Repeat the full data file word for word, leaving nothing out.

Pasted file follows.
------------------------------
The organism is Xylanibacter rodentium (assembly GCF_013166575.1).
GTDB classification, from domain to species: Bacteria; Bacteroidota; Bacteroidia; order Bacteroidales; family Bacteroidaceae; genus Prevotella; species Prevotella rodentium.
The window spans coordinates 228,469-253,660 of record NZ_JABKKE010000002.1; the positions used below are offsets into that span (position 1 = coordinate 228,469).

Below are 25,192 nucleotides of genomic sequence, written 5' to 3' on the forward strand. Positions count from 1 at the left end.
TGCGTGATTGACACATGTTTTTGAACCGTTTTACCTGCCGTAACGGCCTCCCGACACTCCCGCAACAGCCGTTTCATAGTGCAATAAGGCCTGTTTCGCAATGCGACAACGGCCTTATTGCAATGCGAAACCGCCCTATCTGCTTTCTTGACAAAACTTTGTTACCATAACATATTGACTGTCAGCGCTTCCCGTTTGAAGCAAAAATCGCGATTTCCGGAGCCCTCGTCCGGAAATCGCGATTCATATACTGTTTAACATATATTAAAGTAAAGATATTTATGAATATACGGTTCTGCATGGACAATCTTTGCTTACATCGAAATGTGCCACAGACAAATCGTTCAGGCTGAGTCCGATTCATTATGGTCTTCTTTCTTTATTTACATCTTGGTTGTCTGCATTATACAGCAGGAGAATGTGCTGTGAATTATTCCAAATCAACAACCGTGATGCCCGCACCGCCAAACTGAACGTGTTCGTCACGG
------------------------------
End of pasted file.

The organism is Xylanibacter rodentium (assembly GCF_013166575.1).
GTDB classification, from domain to species: Bacteria; Bacteroidota; Bacteroidia; order Bacteroidales; family Bacteroidaceae; genus Prevotella; species Prevotella rodentium.
The window spans coordinates 228,469-253,660 of record NZ_JABKKE010000002.1; the positions used below are offsets into that span (position 1 = coordinate 228,469).

Below are 25,192 nucleotides of genomic sequence, written 5' to 3' on the forward strand. Positions count from 1 at the left end.
TGCGTGATTGACACATGTTTTTGAACCGTTTTACCTGCCGTAACGGCCTCCCGACACTCCCGCAACAGCCGTTTCATAGTGCAATAAGGCCTGTTTCGCAATGCGACAACGGCCTTATTGCAATGCGAAACCGCCCTATCTGCTTTCTTGACAAAACTTTGTTACCATAACATATTGACTGTCAGCGCTTCCCGTTTGAAGCAAAAATCGCGATTTCCGGAGCCCTCGTCCGGAAATCGCGATTCATATACTGTTTAACATATATTAAAGTAAAGATATTTATGAATATACGGTTCTGCATGGACAATCTTTGCTTACATCGAAATGTGCCACAGACAAATCGTTCAGGCTGAGTCCGATTCATTATGGTCTTCTTTCTTTATTTACATCTTGGTTGTCTGCATTATACAGCAGGAGAATGTGCTGTGAATTATTCCAAATCAACAACCGTGATGCCCGCACCGCCAAACTGAACGTGTTCGTCACGG